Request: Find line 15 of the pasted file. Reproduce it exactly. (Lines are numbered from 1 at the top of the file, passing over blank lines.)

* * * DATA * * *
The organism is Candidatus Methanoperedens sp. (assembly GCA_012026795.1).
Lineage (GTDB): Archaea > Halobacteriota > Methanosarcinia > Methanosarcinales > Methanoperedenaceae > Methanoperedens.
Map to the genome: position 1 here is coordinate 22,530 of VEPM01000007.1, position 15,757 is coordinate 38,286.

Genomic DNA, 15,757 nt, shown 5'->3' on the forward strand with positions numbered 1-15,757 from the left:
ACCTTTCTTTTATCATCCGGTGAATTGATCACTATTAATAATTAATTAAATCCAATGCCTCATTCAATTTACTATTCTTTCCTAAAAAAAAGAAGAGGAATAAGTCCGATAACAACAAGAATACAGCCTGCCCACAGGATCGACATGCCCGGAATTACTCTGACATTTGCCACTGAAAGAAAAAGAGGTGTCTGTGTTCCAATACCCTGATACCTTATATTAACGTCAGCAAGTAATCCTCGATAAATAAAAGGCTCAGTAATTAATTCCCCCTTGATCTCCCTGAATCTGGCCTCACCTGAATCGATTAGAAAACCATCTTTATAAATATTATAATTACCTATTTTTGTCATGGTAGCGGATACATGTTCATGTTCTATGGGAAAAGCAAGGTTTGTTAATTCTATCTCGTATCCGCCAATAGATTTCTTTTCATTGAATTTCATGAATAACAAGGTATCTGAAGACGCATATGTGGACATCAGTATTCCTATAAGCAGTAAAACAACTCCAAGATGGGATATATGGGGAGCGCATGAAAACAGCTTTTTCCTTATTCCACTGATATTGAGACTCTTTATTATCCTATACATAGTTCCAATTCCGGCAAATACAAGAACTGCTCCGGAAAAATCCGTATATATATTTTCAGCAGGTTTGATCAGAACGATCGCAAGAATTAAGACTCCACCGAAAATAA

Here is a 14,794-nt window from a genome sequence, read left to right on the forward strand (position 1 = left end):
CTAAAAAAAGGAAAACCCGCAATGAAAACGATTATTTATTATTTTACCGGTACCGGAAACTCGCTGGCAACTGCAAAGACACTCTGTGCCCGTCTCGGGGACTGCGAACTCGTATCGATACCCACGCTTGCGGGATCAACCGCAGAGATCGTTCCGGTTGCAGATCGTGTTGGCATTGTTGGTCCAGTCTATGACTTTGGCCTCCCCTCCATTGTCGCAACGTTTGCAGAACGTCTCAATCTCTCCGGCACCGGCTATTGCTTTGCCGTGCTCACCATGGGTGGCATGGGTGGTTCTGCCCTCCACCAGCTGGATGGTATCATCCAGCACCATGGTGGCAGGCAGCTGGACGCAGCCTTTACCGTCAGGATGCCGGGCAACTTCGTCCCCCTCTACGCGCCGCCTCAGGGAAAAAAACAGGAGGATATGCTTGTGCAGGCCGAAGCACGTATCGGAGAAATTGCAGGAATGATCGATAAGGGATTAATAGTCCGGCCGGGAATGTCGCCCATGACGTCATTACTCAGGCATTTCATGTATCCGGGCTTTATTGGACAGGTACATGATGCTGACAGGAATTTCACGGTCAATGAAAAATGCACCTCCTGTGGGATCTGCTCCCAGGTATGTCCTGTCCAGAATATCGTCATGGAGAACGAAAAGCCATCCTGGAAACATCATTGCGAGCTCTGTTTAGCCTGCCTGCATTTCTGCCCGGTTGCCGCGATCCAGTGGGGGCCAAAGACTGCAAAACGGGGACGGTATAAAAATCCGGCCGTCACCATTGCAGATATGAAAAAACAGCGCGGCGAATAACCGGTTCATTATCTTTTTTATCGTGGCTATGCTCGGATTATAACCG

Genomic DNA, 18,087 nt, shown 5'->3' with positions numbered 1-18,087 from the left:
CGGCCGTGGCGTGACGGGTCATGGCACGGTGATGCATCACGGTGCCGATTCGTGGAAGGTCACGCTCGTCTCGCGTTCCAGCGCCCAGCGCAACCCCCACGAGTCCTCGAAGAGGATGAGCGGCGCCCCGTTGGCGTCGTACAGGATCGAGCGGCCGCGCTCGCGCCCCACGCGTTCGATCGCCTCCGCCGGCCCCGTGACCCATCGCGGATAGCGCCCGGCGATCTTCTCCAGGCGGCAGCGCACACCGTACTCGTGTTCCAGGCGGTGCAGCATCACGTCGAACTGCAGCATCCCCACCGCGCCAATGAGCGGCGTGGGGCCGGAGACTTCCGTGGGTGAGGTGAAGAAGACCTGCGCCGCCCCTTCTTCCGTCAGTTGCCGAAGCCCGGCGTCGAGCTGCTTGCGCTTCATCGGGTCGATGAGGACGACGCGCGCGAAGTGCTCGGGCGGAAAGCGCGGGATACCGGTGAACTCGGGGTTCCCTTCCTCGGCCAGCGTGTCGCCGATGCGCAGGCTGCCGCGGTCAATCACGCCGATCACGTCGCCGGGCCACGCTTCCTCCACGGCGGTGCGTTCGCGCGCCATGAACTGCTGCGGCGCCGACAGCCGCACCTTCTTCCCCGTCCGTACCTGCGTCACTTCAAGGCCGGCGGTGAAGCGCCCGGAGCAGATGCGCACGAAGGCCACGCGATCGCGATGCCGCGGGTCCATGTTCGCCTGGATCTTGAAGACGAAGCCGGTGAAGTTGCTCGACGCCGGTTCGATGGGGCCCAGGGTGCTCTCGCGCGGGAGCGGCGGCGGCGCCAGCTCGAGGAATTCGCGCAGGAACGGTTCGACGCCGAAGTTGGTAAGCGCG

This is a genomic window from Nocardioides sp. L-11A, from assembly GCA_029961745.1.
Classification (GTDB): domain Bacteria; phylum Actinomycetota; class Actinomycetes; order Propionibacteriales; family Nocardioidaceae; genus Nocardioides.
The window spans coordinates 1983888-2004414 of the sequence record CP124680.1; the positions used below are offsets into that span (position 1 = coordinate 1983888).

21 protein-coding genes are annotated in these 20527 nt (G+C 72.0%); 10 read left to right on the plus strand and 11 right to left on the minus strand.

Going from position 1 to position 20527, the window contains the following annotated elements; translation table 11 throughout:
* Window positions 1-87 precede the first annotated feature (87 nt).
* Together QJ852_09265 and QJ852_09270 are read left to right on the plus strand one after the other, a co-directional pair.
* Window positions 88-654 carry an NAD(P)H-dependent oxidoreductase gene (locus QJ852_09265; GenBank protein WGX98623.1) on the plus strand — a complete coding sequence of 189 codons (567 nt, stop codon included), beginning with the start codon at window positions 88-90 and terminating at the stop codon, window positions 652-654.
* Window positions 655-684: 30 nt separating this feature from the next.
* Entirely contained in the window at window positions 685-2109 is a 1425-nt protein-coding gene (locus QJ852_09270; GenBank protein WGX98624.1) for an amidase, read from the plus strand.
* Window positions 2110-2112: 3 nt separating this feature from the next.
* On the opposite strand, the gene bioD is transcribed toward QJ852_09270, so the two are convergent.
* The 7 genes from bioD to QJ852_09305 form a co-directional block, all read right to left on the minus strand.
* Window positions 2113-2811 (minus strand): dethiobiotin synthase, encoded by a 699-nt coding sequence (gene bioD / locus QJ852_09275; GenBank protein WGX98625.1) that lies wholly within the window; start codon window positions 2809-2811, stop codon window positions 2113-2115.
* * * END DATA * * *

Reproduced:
* Window positions 1-87 precede the first annotated feature (87 nt).